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We come into contact with potentially harmful germs every day. However, our bodies are able to repel the vast majority thanks to tiny but mighty proteins called antimicrobial peptides. These AMPs, as they are known by scientists, are created by the skin and form its first line of defence by destroying the outer layer of the invading virus and bacteria cells as they come into contact with the skin.
Now, a new collaboration between a team of microbiologists and skin scientists at Unilever, and quantum computing and Artificial Intelligence experts at IBM Research and the Science Technology Facilities Council Hartree Centre, has shown how a common skincare ingredient can boost these natural defences.
Niacinamide, also known as vitamin B3, can boost both the numbers and effectiveness of the skin’s natural AMPs. This discovery was first made by Unilever scientists in India, but the team were keen to find out more.
Ramping up the AMPs
“We wanted to understand if the cooperative effect between vitamin B3 and natural antimicrobial peptides could help us to develop products that would complement the skin’s natural defences against harmful bacteria,” says Dr Michael Hoptroff from Unilever Research and Development. “Our experiments, combined with the STFC and IBM computational simulation work, have shown that this is indeed a possibility.”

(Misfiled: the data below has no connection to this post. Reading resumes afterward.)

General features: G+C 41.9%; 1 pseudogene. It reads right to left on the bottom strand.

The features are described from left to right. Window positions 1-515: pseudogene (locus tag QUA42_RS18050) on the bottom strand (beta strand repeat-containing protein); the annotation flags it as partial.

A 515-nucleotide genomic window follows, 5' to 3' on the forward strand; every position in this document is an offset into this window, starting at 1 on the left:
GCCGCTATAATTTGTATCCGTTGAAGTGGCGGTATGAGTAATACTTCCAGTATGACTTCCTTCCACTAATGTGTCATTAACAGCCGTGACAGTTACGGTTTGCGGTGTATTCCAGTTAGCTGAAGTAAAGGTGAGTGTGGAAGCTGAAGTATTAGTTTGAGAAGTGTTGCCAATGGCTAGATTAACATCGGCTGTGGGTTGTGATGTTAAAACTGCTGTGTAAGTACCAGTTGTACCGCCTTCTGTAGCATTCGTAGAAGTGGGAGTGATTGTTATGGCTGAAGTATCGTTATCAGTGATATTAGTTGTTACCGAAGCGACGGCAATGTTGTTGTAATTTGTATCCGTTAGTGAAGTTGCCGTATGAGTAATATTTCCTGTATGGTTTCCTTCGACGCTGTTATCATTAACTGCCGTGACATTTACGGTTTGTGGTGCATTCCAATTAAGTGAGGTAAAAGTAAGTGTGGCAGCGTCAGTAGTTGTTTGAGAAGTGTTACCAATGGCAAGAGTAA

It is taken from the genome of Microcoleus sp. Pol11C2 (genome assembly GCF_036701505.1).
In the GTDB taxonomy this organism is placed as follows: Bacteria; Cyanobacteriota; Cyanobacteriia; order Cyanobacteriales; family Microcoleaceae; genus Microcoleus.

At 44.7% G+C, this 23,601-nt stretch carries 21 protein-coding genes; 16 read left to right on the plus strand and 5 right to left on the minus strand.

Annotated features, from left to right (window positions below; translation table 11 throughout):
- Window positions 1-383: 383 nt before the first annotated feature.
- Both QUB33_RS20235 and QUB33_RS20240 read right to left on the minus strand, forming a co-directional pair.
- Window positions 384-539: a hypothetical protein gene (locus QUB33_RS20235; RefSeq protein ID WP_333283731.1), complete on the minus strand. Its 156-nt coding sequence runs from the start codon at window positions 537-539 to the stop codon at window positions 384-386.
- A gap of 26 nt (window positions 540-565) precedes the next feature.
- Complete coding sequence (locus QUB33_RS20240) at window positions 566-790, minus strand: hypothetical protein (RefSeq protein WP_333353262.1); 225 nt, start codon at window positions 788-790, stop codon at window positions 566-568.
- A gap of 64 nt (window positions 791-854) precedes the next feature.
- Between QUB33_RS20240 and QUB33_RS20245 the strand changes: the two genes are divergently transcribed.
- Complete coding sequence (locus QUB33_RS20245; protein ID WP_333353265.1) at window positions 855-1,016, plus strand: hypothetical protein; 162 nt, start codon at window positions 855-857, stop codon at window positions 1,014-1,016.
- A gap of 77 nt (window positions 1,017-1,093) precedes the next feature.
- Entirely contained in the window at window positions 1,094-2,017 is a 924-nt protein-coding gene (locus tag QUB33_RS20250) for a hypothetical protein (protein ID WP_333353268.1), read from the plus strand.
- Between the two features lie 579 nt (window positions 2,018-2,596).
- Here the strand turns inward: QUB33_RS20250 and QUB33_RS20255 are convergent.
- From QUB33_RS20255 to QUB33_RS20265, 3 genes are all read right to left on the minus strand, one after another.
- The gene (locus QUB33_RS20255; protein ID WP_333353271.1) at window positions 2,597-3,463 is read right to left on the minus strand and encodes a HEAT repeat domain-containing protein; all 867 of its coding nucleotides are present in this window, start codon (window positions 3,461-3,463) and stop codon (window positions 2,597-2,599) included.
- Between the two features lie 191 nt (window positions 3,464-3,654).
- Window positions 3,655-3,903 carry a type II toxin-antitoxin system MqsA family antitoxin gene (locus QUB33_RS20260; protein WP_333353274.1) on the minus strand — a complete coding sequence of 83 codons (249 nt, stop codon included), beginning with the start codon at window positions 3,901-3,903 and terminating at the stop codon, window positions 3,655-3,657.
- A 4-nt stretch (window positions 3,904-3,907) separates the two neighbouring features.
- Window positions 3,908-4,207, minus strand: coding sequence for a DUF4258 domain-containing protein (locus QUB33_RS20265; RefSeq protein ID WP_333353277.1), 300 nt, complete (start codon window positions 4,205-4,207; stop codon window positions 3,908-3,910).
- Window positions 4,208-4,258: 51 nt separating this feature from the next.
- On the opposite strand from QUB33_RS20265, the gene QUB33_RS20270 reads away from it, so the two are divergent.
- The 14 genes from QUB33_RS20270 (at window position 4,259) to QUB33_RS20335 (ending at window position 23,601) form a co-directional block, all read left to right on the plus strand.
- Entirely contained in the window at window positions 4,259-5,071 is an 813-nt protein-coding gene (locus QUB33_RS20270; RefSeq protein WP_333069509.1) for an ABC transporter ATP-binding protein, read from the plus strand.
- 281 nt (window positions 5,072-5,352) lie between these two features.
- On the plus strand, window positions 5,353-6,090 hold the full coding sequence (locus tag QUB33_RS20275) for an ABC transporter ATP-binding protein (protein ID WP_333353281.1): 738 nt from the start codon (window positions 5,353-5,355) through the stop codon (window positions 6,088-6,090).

Many skin conditions like eczema, body odour and dandruff are exacerbated when the fine balance of micro-organisms living on the skin, known as the microbiome, is disturbed.Treating these conditions requires re-establishing balance in the microbiome and creating an environment where AMPs can thrive.
Several years ago, Unilever scientists in India discovered that vitamin B3 could trigger an increase in the amount of skin-protecting AMPs produced naturally by the skin. This clearly offered a performance advantage, and it was subsequently added to products such as hand sanitisers to improve their effectiveness.
Laboratory studies further revealed that the vitamin also ramped up the potency of the AMPs, making them significantly more effective. Now, thanks to Unilever and computational scientists from the STFC Hartree Centre and IBM Research, we know why.
The power of scientific partnership
Using high-performance computing technology at the Hartree Centre and the data from the studies by Unilever scientists, IBM and STFC created computational models of bacterial and human cell membranes, as well as vitamin B3 and AMPs.
Simulations were then run using these models to see how the vitamin molecules interacted with the AMPs and the bacterial membrane; and why vitamin B3 boosted their activity.
These simulations provide a wealth of detailed insights that could become the foundation for developing new skin hygiene products and cosmetics using niacinamide – and possibly other peptide-boosting materials, while complying with applicable regulations.
“AI and computer learning could predict even more effective boosters that we are not aware of and that might need to be created by synthetic chemists,” says Dr Amitabha Majumdar, a Senior Research Scientist at Unilever.
“That is the incredible power of machine learning and AI: it can see connections in the data that we cannot and deliver results that we were looking for.”
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